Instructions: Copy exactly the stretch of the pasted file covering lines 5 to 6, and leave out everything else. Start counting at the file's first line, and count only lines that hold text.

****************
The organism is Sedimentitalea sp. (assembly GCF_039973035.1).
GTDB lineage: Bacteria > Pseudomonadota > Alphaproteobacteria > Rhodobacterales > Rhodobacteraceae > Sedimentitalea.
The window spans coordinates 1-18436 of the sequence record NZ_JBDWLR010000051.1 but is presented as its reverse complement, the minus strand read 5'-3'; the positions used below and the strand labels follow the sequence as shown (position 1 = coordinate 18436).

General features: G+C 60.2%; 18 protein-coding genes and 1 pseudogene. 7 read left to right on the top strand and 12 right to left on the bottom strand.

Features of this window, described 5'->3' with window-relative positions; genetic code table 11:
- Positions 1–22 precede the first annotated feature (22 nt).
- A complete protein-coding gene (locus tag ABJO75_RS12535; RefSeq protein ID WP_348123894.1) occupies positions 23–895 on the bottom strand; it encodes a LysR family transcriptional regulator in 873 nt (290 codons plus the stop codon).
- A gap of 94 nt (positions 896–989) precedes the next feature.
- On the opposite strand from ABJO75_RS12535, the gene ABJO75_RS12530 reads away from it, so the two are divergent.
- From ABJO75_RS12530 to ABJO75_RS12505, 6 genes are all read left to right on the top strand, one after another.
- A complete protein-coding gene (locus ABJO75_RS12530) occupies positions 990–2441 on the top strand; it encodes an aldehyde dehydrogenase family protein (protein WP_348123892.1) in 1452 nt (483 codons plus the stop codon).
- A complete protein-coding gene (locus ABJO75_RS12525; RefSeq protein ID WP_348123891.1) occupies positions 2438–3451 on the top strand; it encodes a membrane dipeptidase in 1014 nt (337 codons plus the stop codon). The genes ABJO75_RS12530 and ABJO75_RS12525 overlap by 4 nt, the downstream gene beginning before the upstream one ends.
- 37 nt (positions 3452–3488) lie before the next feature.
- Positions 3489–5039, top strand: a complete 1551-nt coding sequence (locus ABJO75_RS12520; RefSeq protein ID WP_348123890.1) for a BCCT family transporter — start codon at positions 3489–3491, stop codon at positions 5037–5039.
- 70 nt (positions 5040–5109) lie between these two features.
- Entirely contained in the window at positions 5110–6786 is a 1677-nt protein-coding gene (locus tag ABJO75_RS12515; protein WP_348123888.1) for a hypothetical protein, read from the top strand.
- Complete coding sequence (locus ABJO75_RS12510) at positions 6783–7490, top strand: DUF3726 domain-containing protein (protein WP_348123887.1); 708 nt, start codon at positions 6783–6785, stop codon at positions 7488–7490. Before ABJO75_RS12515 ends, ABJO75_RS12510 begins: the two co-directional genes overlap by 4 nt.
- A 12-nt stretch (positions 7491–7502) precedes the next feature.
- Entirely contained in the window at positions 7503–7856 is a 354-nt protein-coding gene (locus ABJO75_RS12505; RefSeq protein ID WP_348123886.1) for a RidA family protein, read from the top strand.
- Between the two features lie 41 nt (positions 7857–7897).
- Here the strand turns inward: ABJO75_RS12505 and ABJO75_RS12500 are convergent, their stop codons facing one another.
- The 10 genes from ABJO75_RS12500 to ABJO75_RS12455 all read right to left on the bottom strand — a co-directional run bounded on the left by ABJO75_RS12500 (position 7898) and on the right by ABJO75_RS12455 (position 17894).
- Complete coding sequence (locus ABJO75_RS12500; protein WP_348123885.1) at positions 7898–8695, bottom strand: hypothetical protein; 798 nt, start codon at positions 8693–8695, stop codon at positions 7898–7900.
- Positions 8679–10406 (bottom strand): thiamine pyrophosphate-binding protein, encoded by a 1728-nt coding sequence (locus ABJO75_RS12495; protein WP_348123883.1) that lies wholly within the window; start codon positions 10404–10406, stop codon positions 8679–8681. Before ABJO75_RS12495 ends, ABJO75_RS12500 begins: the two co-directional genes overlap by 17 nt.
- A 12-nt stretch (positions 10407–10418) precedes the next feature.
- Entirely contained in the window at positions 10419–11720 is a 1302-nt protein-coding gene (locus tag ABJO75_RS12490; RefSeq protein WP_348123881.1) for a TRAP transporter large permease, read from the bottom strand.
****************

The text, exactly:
Features of this window, described 5'->3' with window-relative positions; genetic code table 11:
- Positions 1–22 precede the first annotated feature (22 nt).